Give ’em enough Twitter

From his perch in Silicon Valley, cub economist Marc Andreessen offers a brilliant new argument in favor of income inequality:


You see, it’s ok to give raises to the wealthy, because the wealthy don’t produce the “things” that “lower-income consumers” need to buy. But you shouldn’t increase the wages of lower-income workers involved in the production of “things,” since they’re going to spend most of their money on those “things.” In other words: Pay the poor less, and they’ll feel richer. Sweet!

7 thoughts on “Give ’em enough Twitter

  1. Tom Panelas

    Students of neoliberalism often point out that the ideology behind it emphasizes consumer interests over, or to the exclusion of, everything else. Never mind what matters to us a producers, citizens, family members, lovers, or ethical human beings. Our status as buyers is what counts. If we’re getting fast service from Amazon Prime, who cares what kind of speedups are taking place at their warehouses to make that happen or what the mental and emotional toll is on the people who work there.

    Those same observers of neoliberalism also remind us that the digital utopians of Silicon Valley are among the foremost neoliberals. So this fits.

  2. Paul Yarbles

    Does anyone really think that a venture capitalist worth $700,000,000 or thereabouts such as Andreessen disapprove of certain economic arrangements because it hurts lower-income people? Andreessen and his ilk don’t want lower-income people getting paid better because they are part of the modern day aristocratic class. And aristocrats lose when working people get paid better.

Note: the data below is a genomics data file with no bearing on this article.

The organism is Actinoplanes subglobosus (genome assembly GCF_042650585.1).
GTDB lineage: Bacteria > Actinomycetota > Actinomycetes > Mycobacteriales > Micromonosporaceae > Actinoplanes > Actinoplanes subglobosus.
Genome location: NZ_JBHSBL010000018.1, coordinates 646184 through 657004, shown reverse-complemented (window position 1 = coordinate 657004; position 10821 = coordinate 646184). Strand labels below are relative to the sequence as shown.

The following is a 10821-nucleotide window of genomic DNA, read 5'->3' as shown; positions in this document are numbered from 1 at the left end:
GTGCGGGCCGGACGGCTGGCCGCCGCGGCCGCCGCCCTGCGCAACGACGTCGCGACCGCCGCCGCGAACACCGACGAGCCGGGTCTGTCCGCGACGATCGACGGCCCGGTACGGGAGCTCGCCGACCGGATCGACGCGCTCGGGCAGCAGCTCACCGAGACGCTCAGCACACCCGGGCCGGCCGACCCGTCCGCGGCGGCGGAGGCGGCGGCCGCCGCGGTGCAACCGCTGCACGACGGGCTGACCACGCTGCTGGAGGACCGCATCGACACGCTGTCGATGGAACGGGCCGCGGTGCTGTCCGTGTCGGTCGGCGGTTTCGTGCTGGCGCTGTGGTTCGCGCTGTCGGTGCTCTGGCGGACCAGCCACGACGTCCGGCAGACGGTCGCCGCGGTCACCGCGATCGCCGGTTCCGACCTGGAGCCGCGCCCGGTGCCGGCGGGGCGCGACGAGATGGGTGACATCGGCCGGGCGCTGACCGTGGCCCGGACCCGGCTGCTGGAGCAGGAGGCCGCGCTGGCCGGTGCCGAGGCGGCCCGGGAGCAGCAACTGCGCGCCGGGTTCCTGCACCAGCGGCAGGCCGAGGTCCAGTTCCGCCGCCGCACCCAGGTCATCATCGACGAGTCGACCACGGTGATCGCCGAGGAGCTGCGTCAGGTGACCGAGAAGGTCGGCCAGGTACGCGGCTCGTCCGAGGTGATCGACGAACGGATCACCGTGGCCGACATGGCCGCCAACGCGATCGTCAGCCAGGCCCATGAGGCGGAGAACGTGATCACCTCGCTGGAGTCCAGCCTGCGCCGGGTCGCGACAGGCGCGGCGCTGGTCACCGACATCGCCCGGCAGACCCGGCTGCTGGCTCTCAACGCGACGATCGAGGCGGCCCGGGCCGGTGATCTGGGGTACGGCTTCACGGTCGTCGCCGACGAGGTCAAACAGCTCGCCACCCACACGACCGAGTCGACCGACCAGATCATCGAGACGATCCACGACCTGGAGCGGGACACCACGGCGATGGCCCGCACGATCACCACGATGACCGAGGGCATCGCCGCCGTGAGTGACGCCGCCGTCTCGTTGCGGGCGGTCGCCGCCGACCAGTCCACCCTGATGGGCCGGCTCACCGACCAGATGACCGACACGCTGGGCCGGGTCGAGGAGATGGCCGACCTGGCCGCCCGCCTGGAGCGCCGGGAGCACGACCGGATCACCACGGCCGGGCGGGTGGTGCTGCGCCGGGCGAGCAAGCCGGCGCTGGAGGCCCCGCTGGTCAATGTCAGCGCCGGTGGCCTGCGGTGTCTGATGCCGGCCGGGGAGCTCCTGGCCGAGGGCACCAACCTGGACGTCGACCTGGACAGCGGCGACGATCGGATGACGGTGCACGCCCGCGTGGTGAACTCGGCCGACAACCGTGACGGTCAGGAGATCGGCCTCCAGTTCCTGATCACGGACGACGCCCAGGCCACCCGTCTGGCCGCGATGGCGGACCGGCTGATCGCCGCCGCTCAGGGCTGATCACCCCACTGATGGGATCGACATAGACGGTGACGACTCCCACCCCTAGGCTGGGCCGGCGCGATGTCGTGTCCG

3. diane

    ahhh, if I only thought the true non story I’d love to relate as a Sly Con Valley dweller for the most part of the last forty years. regarding a CFO in the circle that Andreeseen rose to his pedastool in (a CFO who would have definately done years time if he hadn’t been connected …nothing I could do about that, that’s the way the legal “system” generally works – against those who attempt to do least harm, those not at all interested in being robber barons) wouldn’t come back and cripple my life even further than it already has in attempting to do the right thing, in my apparently feeble (though it never felt feeble) attempt to follow those ‘stated’ ethics of that seeming least evil profession I clearly made a mistake of entering into.

  4. Durer

    That was a conscience tweet. All those dollars weighing on his mind. All those envious eyes ogling his tweet storms for a clue to the magic.

  5. Mike evans

    If they paid staff a better wage they would have more to spend , that would help retail business who could afford to pay more starting a positive loop rather than the negative one currently holding back the economy.

  6. Parampreet Singh

    Future Marc Andreessen-toinette tweet: “The poor don’t have enough leisure time for family? Let them buy robots!”

  7. Jim

    We can argue all day about the efficacy (and ethics) of hyper-capitalism, but that’s what we’ve got and probably will continue having for the foreseeable future.

    And like Mike, I would agree that it makes no sense in that consumer-driven capitalist society to keep depressing wages and driving down aggregate demand.

    The kind of progressive taxation that America had post-WWII before the top marginal rates started coming down also benefited the overall society and helped ensure that bridges, roads, and other necessary infrastructure didn’t collapse. But, that’s a whole other can of worms.

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